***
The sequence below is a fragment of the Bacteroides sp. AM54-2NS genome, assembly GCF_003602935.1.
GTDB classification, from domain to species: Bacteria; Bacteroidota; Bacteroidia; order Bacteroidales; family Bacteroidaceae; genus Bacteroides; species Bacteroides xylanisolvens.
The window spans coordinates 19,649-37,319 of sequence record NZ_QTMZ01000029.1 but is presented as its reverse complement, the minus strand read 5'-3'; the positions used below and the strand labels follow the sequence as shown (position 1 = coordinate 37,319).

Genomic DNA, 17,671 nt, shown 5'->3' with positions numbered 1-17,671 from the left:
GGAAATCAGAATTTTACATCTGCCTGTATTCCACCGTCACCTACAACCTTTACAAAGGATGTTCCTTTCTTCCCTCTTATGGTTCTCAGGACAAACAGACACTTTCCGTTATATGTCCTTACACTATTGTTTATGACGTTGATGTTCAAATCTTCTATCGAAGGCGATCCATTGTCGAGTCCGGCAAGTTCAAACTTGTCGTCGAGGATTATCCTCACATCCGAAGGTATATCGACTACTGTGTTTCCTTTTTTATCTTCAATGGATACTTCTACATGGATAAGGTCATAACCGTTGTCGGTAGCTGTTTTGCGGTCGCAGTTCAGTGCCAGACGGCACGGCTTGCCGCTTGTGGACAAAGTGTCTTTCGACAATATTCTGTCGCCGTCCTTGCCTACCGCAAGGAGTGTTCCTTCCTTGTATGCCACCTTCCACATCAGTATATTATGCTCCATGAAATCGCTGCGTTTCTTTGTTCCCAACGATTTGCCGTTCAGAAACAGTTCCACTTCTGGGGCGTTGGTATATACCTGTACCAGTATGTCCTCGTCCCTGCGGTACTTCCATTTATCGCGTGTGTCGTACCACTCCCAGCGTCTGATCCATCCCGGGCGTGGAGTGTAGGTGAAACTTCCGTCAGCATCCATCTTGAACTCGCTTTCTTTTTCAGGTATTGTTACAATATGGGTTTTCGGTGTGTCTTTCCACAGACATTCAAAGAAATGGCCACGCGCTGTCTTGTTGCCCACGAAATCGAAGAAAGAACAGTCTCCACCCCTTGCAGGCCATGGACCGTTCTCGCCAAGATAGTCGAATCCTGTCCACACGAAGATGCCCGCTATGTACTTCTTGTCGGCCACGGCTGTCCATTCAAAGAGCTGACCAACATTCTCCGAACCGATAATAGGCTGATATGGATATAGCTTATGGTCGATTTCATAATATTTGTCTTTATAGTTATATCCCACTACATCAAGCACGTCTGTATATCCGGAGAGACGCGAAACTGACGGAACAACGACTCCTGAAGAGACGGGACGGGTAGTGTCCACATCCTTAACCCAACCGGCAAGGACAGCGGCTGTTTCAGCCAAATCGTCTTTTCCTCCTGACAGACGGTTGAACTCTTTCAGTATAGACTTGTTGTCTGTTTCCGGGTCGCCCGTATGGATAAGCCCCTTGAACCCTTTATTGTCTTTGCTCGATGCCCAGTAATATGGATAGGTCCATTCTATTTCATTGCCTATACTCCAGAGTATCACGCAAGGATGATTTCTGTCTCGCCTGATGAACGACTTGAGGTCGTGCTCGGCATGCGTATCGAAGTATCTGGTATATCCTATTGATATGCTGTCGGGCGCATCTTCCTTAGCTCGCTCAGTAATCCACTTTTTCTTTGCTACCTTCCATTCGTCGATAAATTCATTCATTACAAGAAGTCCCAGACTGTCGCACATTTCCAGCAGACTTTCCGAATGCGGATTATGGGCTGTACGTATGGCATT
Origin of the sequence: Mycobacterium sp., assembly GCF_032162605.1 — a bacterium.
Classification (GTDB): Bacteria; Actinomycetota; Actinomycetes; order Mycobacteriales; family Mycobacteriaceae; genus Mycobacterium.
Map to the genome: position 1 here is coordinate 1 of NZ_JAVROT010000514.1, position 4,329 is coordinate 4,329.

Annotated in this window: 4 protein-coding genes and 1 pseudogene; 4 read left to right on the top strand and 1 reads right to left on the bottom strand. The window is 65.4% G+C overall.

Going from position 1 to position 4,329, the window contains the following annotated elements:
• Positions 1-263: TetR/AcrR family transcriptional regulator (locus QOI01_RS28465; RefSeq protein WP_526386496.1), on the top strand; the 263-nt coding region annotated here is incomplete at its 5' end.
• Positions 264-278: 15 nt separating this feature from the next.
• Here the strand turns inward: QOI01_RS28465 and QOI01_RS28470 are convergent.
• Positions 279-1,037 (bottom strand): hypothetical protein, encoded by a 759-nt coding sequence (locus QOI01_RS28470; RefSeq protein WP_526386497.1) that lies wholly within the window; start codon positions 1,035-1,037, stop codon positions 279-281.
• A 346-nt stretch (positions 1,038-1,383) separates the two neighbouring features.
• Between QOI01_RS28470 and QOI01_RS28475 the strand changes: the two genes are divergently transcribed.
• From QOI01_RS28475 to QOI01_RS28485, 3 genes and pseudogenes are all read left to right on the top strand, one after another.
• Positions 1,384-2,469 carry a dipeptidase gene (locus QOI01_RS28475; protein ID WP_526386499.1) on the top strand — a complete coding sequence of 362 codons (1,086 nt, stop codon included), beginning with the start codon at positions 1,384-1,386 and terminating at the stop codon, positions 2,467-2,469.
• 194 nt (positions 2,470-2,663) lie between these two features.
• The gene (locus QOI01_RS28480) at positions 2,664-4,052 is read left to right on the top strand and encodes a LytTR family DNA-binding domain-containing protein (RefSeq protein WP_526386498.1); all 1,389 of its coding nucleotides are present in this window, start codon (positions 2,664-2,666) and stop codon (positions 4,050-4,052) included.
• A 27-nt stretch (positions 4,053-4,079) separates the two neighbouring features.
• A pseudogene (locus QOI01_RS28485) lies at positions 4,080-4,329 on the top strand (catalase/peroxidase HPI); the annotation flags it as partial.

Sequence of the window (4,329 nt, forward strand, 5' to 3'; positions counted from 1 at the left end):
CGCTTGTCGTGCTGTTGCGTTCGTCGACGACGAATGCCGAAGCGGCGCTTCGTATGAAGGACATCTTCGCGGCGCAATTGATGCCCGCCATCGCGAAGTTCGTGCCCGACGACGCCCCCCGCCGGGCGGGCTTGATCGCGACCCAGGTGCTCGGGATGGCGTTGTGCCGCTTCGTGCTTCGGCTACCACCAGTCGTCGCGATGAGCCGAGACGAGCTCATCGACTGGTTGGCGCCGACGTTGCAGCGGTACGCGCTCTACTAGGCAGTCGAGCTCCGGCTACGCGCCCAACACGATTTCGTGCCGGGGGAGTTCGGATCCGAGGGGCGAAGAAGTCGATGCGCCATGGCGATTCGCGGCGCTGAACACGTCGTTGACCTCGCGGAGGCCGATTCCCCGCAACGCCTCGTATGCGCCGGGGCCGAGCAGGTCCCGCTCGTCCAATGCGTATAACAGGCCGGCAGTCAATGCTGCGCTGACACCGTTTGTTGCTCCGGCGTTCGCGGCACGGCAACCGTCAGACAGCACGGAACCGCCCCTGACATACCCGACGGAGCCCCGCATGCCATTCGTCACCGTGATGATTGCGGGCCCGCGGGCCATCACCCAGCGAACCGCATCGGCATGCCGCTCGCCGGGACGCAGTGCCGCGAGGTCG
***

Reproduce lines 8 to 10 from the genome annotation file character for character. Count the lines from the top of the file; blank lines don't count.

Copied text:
Map to the genome: position 1 here is coordinate 1 of NZ_JAVROT010000514.1, position 4,329 is coordinate 4,329.

Annotated in this window: 4 protein-coding genes and 1 pseudogene; 4 read left to right on the top strand and 1 reads right to left on the bottom strand. The window is 65.4% G+C overall.

Going from position 1 to position 4,329, the window contains the following annotated elements: